Prices for dairy, meat, fruits, vegetables and bread have all fallen. Retailers are slashing prices to better compete, and food makers are starting more promotions and passing along savings from lower ingredient and gasoline costs.
A Labor Department price index of food sold to be eaten at home fell for the seventh time in eight months in July. The index, part of the Consumer Price Index, fell 0.5 percent and is down 0.9 percent in the past 12 months.
Overall food prices -- what's sold in groceries and in restaurants -- haven't risen on a monthly basis since November 2008.
Still, that doesn't make up for the surge in food prices from last year, when costs for ingredients such as wheat and corn and fuel costs for transportation soared to record highs. Food makers raised their prices, and some even shrank package sizes to protect their profits. The food-at-home index finished last year up 6.7 percent, so the less than 1 percent drop so far this year doesn't erase that.
More price cuts could be coming. As of Sept. 1, ingredient costs for major food makers, including Heinz, Kraft and Hormel, are down about 28 percent on average from the same time last year, according to Jonathan Feeney, a food analyst for Janney Montgomery Scott. That means the food industry has room to give back some of those price increases.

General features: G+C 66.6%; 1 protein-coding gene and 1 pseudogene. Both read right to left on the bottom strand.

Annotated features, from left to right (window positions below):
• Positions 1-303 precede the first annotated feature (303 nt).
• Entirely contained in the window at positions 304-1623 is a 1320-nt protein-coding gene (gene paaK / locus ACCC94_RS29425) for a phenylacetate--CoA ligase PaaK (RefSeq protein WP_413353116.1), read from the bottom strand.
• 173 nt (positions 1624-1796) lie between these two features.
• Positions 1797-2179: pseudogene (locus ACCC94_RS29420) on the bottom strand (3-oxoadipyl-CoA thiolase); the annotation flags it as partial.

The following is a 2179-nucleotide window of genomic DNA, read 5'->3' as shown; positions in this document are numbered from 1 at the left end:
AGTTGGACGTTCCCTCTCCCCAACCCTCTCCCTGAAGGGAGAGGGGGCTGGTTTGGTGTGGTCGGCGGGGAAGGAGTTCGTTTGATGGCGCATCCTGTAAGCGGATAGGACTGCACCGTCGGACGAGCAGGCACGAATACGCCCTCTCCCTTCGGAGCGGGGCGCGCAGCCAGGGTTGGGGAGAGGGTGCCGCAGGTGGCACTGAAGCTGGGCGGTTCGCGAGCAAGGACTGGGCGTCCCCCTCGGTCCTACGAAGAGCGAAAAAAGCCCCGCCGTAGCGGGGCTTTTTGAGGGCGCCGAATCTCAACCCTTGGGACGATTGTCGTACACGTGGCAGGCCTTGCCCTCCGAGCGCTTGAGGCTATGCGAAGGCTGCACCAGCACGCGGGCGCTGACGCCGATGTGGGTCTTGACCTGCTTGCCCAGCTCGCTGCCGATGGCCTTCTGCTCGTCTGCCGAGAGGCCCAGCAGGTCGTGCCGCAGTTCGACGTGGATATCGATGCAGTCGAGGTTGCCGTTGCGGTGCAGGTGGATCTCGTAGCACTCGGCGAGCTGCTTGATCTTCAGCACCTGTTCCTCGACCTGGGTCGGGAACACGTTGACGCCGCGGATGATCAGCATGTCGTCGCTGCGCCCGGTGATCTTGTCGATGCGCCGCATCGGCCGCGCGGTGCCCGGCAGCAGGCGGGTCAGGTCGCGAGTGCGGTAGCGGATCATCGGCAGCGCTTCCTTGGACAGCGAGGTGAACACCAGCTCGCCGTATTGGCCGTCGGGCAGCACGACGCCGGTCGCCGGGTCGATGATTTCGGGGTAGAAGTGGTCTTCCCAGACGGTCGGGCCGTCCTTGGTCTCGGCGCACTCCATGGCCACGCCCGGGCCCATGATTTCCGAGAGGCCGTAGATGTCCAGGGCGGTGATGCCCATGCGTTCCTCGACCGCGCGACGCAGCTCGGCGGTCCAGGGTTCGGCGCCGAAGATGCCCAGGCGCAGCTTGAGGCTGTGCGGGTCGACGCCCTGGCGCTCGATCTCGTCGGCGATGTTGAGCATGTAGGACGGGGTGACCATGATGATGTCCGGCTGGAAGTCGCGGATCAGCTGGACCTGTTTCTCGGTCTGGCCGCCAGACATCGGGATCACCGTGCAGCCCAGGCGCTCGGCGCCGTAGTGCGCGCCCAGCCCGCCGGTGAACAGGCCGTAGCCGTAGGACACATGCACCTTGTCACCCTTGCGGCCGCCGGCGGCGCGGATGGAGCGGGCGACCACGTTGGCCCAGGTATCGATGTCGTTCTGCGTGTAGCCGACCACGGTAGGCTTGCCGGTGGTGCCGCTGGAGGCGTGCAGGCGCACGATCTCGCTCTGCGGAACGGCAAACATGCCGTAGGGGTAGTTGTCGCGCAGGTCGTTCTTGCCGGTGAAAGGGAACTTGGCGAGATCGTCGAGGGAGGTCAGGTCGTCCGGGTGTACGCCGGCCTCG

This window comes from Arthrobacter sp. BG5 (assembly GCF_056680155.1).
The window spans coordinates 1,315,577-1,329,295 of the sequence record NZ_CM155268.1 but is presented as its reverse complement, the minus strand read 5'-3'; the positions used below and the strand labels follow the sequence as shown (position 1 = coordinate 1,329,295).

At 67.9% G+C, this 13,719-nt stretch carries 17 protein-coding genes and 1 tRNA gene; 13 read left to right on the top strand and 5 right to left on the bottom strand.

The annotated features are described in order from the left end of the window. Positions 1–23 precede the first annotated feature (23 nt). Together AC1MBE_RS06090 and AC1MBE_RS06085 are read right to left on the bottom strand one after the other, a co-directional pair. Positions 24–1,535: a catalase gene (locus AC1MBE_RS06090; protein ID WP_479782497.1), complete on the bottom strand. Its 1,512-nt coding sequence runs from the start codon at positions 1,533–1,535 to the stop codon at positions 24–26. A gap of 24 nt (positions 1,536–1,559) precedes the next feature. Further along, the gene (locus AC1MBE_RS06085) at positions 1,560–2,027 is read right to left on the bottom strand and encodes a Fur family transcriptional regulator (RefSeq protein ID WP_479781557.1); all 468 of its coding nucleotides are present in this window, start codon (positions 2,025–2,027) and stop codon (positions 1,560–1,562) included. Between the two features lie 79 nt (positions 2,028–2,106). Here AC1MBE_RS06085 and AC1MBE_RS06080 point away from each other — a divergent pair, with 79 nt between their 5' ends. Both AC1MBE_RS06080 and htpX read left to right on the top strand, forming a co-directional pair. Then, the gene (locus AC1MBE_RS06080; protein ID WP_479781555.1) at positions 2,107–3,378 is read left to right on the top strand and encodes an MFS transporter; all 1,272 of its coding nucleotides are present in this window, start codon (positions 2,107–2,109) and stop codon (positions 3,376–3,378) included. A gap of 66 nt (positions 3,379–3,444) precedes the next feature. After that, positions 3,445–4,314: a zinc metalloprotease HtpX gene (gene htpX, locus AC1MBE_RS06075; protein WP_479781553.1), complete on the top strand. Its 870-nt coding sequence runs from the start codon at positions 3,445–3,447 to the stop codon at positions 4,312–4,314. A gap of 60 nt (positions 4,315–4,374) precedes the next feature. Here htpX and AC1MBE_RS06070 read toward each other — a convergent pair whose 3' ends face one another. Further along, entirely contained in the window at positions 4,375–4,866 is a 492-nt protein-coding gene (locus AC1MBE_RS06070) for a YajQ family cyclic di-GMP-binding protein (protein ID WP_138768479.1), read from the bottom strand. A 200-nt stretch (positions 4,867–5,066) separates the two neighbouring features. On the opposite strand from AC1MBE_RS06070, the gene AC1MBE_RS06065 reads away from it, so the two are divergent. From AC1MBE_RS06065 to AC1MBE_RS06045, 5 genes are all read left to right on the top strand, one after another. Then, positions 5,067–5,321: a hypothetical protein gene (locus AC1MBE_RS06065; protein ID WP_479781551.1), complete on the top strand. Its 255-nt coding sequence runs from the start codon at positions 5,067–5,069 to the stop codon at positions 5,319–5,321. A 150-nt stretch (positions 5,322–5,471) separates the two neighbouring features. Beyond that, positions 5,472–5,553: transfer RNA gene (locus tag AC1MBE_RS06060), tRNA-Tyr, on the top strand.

Consumers' demand to save money is pressuring retailers and manufacturers to cut everyday prices and boost promotions throughout their stores.
Safeway Inc. recently announced lower prices on milk, eggs, cheese and other basic items. Whole Foods Market Inc. says low prices on produce, such as organic berries, have meant significant savings for shoppers.
Costco Wholesale Corp. says prices are down on items from paper towels to prime-cut meat.
Chief Financial Officer Richard Gallanti said the company made some drastic moves in pricing, including reducing the price of its rotisserie chicken by $1. The company sells almost 1 million of these chickens a week, so it hurt margins, but Costco determined it would be worth it in the long run.